Sixmilebridge, or Droichead Abhann Uí gCearnaigh, derives its name in both languages from the bridge over the O'Garney river which flows through the village. Donough O'Brien, the 4th Earl of Thomond, built the present bridge in 1610. From then, up to 1804 when the bridge at Bunratty was built, traffic between Limerick and Ennis had to pass through Sixmilebridge.
The first element of the Sixmilebridge name derives from the fact that the village is approximately 6 Irish miles from Thomondgate in Limerick. The Irish mile, which is 2240 yards in length, along with the Irish acre and the Irish perch were introduced during the Cromwellian land distribution (post 1652). The earliest recorded use of the Sixmilebridge name dates from 1681 when Thomas Dineley noted the name in his diary.
The village is fortunate in having wide streets and large squares. The upper, or western, part of the village was laid out by the O’Briens in the 16th and 17th centuries. This was, and is, the administrative part of the village containing the police barracks, courthouse, bridewell, post office, churches and the school. The O’Briens lived in Cappagh Lodge, a farm house just outside the village. The Eastern side was laid out by the Ievers in 1733 and was the commercial part of the village. It contained water powered mills, a brewery, a market house and a fair green. Street and square names may be seen on dated stone plaques. The Ievers lived (and continue to do so) in Mount Ievers Court, a beautiful Queen Anne style house.
A remarkable fact about Sixmilebridge is that during the 18th century, it was a river port where goods were exported and imported by boat from the Oil Mills, a short distance south of the village. Exports from the Oil Mills were rape seed oil and later soap, manufactured at the Mills. Remains of the quay walls, warehousing, the soap factory and stone mill wheels may still be seen.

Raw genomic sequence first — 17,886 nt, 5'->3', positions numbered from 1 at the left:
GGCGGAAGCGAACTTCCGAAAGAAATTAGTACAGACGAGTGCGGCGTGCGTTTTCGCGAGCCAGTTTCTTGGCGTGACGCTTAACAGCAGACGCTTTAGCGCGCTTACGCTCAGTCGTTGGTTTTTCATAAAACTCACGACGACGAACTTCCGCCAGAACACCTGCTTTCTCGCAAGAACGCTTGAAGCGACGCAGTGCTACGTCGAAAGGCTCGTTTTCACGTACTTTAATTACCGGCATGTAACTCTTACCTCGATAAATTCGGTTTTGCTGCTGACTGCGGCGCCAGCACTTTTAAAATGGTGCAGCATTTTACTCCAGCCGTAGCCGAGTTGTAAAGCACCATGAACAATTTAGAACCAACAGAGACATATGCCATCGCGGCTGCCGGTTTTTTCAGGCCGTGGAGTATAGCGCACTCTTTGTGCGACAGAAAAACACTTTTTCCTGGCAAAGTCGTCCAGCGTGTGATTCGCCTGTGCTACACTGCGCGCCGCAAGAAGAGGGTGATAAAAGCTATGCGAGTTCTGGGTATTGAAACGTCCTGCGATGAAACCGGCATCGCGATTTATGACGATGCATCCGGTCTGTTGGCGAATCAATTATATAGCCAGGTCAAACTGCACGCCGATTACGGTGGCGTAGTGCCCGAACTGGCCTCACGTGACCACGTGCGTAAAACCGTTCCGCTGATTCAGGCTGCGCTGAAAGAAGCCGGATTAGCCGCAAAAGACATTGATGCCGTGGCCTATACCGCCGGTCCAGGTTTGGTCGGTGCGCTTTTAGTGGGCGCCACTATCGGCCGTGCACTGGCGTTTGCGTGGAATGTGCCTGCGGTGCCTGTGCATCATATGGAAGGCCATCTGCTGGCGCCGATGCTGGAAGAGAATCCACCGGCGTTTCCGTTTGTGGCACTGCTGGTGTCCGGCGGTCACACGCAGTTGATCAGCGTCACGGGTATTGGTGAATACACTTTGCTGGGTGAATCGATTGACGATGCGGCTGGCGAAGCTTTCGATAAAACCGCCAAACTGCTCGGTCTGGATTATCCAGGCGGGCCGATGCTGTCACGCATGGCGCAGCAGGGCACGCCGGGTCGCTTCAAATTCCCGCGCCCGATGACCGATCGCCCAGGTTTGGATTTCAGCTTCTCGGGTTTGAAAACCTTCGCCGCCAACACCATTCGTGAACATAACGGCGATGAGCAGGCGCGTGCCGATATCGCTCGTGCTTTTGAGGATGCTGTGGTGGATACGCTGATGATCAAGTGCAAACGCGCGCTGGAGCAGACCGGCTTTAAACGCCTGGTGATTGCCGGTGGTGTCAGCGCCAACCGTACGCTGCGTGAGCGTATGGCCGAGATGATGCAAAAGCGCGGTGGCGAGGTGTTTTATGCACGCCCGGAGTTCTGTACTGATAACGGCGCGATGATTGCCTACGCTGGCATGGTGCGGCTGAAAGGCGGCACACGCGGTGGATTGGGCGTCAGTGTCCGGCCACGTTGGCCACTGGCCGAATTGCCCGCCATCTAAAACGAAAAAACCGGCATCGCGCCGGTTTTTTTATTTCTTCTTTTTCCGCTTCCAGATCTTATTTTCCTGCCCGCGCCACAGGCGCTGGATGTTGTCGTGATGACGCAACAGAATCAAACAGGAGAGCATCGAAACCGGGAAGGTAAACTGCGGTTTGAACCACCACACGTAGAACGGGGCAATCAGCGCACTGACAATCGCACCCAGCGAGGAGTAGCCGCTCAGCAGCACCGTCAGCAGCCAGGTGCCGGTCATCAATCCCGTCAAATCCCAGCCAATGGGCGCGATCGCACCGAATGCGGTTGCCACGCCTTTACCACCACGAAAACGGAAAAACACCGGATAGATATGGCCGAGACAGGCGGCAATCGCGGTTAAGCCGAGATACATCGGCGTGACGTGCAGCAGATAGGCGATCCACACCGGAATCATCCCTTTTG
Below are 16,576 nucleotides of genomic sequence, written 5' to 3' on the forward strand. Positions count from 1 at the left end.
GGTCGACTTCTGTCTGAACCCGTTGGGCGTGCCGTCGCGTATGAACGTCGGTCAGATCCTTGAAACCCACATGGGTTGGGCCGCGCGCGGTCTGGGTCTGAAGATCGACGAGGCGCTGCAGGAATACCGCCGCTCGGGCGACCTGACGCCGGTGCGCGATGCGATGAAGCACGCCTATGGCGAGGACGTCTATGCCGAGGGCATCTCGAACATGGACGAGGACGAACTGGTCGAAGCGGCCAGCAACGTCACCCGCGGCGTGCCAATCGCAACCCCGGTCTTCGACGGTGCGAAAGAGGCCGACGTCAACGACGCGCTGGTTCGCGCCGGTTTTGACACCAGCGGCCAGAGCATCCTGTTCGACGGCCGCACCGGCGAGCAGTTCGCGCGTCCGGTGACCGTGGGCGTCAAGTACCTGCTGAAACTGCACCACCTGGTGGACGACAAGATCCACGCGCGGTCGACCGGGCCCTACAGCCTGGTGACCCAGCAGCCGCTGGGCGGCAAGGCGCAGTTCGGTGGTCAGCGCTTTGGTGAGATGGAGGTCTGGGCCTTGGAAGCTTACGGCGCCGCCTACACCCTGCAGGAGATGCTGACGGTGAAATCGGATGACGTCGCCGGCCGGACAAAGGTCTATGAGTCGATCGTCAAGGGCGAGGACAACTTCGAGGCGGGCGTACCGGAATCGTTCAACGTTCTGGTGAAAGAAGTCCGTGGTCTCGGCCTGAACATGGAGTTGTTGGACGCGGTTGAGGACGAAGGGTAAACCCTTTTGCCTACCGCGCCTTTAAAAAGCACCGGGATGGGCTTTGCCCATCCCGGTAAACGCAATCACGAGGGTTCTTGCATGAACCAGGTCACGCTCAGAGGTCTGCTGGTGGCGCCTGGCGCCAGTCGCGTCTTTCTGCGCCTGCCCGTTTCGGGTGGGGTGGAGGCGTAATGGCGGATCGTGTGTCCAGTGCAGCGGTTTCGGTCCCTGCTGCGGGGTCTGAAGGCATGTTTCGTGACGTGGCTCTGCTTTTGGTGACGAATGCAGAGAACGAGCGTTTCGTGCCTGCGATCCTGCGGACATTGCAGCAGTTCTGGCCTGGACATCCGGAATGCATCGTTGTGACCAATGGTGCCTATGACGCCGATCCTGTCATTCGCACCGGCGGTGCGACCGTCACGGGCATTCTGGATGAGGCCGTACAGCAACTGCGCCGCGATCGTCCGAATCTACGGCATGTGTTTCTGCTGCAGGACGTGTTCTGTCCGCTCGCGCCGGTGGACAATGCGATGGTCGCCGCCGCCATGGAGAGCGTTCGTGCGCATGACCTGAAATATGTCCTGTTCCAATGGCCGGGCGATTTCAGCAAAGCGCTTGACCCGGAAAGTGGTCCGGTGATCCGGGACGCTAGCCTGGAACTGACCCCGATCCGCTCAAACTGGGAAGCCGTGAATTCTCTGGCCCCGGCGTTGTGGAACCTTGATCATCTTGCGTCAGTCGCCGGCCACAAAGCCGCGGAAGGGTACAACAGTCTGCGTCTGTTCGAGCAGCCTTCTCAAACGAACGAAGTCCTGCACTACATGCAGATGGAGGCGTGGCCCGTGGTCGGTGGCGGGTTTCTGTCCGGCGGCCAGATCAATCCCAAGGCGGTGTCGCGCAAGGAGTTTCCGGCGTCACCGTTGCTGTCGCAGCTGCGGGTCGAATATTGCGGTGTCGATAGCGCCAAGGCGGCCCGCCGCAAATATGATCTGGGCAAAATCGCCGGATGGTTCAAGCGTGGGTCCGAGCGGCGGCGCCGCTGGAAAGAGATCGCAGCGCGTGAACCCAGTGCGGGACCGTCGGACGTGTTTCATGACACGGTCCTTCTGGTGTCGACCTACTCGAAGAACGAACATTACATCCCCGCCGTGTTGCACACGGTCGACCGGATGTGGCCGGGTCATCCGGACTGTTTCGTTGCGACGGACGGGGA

The village is also fortunate in that many of the old buildings have been preserved and have found alternative uses. The former Church of Ireland church has been converted to an award-winning library, the courthouse is now a childcare facility, the market house contains auction rooms, the police barracks are now a credit union and the former Wollen Mills may be converted to apartments, subject to planning permission.
Modern Sixmilebridge is now one of the major population centres of Co. Clare. The native population has been augmented by new arrivals from all over Ireland as well as from continental Europe. New housing estates have recently been built and more are under construction on the outskirts of the village. New shops have opened and professionals have set up their practices to cater for the increasing population. The village has flourishing GAA and soccer clubs, a Youth club and a Folk club, to name a few of the leisure- related activities.